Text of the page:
‘Tis the season for holiday reading – and for our annual December list of book recommendations to add to your holiday gift list or to crack open by the fire during some end-of-year downtime.
My BlackRock Investment Institute (BII) colleagues and I recently discussed our top picks, compiling them into the list below of our recommendations. My colleagues’ recommendations are grouped by nonfiction and fiction, in alphabetical order by title.
Bankers and Bolsheviks: International Finance and the Russian Revolution by Hassan Malik
Lukas Daalder, Chief Investment Strategist for the Netherlands within the BII, says his holiday pick is this 2018 book chronicling how Western bankers ended up buying tons of Russian debt that was never repaid following the Russian Revolution. “A pretty interesting read on how the West got duped,” he says.
Blindspot: Hidden Biases of Good People by Mahzarin R. Banaji and Anthony G. Greenwald
Janyne Quarm, a member of BII’s editorial team, says this 2013 book can help readers become aware of their “blindspot,” the part of the mind that stores hidden biases, which can influence behavior. “The book is scientific, detailed and eye-opening,” she says.
The Globotics Upheaval: Globalization, Robotics, and the Future of Work by Richard Baldwin
Elga Bartsch, BII’s Head of Macro Research, recommends this 2019 book for an interesting read on the future of the global economy in an age of escalating trade protectionism. Richard Baldwin, a professor of international economics at the Graduate Institute in Geneva, argues that the globalization and automation of service and professional jobs will disrupt the white-collar workforce faster than factory workers were displaced during industrialization. He predicts this will lead to worker backlash, government countermeasures and ultimately a transformation in the nature of work.
The Great Reversal: How America Gave Up on Free Markets by Thomas Philippon
Another pick from Elga: this recently published book by Thomas Philippon, an economist and professor of finance at New York University’s Stern School of Business. Philippon makes the case that decreasing corporate competition is behind many of the problems in America’s economy, including growing inequality. “He argues quite clearly that this rising market concentration overcharges U.S. consumers to a very material extent,” notes Elga, who sees an increasing possibility of U.S. regulatory pushback to this winner-takes-all trend of fewer and bigger firms dominating many corporate sectors. Such regulations, says Elga, would have important implications for whether U.S. profit margins’ decades-long march higher can persist.
Hacking Darwin: Genetic Engineering and the Future of Humanity by Jamie Metzl
Ben Powell, the BII’s Chief Investment Strategist for APAC, recommends this 2019 book that examines the current and potential future implications of genetic tinkering: “what is already possible and indeed happening in ethically looser geographies, and what might be possible for parents and militaries in the coming decades,” he notes.
How History Gets Things Wrong: The Neuroscience of Our Addiction to Stories by Alex Rosenberg
Also on Lukas Daalder’s list: this 2018 book by a Duke University philosophy professor on why narrative history isn’t necessarily a good thing.
Say Nothing: A True Story of Murder and Memory in Northern Ireland by Patrick Radden Keefe
BlackRock’s Global Chief Investment Strategist Mike Pyle recommends this “extraordinary and deeply reported account” of The Troubles and the reverberations of an act of political violence over decades in the lives of individuals, families and communities. The 2019 book is timely in today’s era of increasingly extreme global politics and with Northern Ireland a frontpage issue again, Mike says, calling it “the best kind of history – gripping and human, and rich with quiet wisdom for our own moment.”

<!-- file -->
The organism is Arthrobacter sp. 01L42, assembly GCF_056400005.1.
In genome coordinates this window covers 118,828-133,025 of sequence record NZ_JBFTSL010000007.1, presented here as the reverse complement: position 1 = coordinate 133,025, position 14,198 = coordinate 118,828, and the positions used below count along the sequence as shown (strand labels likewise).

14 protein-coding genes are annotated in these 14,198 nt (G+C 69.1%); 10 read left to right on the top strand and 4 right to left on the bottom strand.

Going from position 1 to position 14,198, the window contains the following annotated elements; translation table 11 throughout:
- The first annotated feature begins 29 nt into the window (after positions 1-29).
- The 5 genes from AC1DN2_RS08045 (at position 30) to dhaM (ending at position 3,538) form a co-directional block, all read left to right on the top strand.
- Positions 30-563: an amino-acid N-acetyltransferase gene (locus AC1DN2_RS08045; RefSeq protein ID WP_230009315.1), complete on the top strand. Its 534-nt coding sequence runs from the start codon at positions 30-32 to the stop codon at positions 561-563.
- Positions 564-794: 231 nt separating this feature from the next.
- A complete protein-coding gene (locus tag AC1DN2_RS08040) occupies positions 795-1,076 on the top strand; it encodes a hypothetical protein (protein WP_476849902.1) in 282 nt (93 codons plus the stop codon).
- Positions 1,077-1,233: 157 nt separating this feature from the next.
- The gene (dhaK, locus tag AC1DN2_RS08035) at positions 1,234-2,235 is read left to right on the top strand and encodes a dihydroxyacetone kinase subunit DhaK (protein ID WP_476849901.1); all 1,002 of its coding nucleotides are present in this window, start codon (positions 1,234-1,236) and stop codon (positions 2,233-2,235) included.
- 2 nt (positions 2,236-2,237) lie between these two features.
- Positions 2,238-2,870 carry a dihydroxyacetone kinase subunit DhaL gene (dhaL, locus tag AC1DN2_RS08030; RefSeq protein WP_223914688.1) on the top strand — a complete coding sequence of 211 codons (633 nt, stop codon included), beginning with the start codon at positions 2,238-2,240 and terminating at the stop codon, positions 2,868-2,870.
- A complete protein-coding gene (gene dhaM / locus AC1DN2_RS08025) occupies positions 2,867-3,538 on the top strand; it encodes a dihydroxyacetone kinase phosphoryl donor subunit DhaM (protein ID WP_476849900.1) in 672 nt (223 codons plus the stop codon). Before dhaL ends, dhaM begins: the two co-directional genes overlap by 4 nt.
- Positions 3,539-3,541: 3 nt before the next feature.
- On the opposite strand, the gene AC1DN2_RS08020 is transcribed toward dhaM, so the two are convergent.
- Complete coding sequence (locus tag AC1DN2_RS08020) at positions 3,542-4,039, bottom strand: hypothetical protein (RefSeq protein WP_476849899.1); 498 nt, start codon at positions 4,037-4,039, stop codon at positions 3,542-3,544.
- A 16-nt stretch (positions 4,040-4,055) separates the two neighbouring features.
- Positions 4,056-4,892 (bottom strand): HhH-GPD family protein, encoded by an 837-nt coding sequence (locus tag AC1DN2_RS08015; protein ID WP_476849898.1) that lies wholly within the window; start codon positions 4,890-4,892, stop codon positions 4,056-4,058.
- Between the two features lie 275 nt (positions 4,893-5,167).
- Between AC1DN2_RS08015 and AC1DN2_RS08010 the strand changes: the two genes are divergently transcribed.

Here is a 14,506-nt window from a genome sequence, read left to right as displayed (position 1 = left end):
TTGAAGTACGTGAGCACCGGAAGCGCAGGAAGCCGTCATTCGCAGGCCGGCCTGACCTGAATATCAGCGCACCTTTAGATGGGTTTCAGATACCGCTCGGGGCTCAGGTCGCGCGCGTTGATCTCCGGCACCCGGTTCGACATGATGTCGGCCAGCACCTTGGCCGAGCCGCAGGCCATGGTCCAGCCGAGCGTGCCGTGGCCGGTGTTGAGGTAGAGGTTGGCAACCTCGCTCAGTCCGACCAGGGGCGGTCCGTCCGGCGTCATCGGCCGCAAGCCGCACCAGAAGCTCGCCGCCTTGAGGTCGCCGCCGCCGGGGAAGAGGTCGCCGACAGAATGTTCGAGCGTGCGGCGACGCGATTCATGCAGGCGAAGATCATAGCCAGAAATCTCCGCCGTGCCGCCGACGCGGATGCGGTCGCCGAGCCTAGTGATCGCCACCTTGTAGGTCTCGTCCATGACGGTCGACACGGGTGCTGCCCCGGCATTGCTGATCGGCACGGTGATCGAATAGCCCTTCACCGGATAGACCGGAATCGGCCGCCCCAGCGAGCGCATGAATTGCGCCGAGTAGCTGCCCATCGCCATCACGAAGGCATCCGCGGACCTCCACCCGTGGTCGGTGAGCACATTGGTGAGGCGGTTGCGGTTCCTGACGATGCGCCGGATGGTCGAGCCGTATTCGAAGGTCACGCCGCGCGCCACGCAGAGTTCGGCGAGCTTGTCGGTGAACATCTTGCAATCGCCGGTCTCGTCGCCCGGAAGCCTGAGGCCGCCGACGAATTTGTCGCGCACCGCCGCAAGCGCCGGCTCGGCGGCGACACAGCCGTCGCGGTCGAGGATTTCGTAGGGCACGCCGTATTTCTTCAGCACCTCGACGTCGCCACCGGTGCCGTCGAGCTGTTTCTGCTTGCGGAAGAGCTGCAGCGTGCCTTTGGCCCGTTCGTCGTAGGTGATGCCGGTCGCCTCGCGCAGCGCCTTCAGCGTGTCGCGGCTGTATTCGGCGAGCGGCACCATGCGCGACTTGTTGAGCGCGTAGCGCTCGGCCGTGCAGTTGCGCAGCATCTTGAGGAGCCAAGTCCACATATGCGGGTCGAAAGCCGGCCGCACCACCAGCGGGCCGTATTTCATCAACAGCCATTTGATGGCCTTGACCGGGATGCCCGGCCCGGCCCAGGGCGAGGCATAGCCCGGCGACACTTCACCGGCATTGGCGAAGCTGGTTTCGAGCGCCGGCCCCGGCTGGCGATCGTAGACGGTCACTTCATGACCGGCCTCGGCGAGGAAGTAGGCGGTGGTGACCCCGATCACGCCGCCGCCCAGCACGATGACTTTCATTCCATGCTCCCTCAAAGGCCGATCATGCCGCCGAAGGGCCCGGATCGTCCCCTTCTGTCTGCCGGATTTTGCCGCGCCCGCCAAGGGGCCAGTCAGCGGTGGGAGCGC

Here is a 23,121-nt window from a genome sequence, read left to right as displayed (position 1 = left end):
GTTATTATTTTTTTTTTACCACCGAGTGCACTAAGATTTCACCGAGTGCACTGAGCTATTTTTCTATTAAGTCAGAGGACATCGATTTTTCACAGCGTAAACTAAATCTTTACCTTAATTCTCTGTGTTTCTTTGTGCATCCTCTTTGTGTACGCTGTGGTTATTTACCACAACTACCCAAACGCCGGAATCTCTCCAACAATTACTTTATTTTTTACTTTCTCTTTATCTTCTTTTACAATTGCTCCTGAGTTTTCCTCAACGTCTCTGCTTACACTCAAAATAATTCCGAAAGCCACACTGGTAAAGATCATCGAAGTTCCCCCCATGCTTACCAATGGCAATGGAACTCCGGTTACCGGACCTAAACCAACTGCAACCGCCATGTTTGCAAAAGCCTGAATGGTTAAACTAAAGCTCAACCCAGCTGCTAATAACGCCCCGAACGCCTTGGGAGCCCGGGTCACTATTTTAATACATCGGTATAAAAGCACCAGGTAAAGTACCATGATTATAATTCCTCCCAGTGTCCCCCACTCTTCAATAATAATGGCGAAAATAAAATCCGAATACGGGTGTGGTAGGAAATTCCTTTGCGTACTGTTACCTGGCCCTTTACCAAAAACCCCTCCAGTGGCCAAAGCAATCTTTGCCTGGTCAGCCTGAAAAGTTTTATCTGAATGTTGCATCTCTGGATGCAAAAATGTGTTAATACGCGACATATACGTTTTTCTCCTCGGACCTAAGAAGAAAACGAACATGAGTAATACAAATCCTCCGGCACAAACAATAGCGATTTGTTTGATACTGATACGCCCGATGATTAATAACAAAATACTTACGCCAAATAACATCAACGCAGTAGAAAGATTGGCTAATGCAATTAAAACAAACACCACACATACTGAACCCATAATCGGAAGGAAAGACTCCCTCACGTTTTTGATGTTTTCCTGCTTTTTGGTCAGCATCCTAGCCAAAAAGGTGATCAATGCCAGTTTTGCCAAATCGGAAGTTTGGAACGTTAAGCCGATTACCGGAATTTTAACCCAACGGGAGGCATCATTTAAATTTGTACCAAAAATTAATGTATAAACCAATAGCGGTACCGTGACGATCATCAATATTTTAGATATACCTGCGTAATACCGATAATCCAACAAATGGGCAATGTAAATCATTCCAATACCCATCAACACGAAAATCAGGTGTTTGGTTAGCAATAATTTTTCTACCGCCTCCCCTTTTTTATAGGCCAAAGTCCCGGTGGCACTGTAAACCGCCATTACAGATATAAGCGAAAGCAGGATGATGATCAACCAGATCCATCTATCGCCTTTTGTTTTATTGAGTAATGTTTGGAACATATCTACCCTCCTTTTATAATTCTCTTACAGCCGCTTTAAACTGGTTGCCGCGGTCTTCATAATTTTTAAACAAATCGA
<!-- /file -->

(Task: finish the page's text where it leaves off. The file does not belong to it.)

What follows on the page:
There Is No Planet B: A Handbook for the Make or Break Years by Mike Berners-Lee
Rujun Shen, a member of BII’s editorial team, says her top pick is this 2019 book full of practical tips for what readers can do to help the planet amid the various challenges it faces, from climate change to the overuse of plastics. The timely read “is illuminating and actionable,” says Rujun, who has already put some of the tips into action, including swapping meat for legumes in meals more often. Plus, she adds, it’s short and a quick-read.
Homeland: A Novel by Fernando Aramburu
Jack Aldrich, a BII business strategist, recommends this 2019 novel that recounts two families’ experiences on different sides of the Spain-ETA conflict over multiple generations. Jack calls it “an affecting, memorable depiction of the Basque Country’s recent history.”
Spark of Life: A Novel by Erich Maria Remarque
2019 marks 75 years since D-Day, an anniversary that led Scott Thiel to read this work of historical fiction about the Holocaust by the author of All Quiet on the Western Front. Originally published in 1952, the novel takes place in the last year of World War II and details life in a fictional concentration/labor camp, juxtaposing the physical and emotional struggle for survival in the camp with the progression of justification and denial in the guards and soldiers. “Not an easy book to read, but one of the most personally influential books I have ever had the privilege to read,” says Scott.
Finally, here’s my pick, also on the World War II theme:
Defying Hitler: A Memoir by Sebastian Haffner
My recommendation is a memoir written in 1939, and published in 2000, about daily life in Germany during the interwar period, including during the early rise of Nazism. It’s full of chilling insights into how Hitler came to power and why “defying Hitler” was so difficult for the average German. I found it a relevant read in a world where trust in democracy is decreasing and authoritarianism is on the rise in many countries.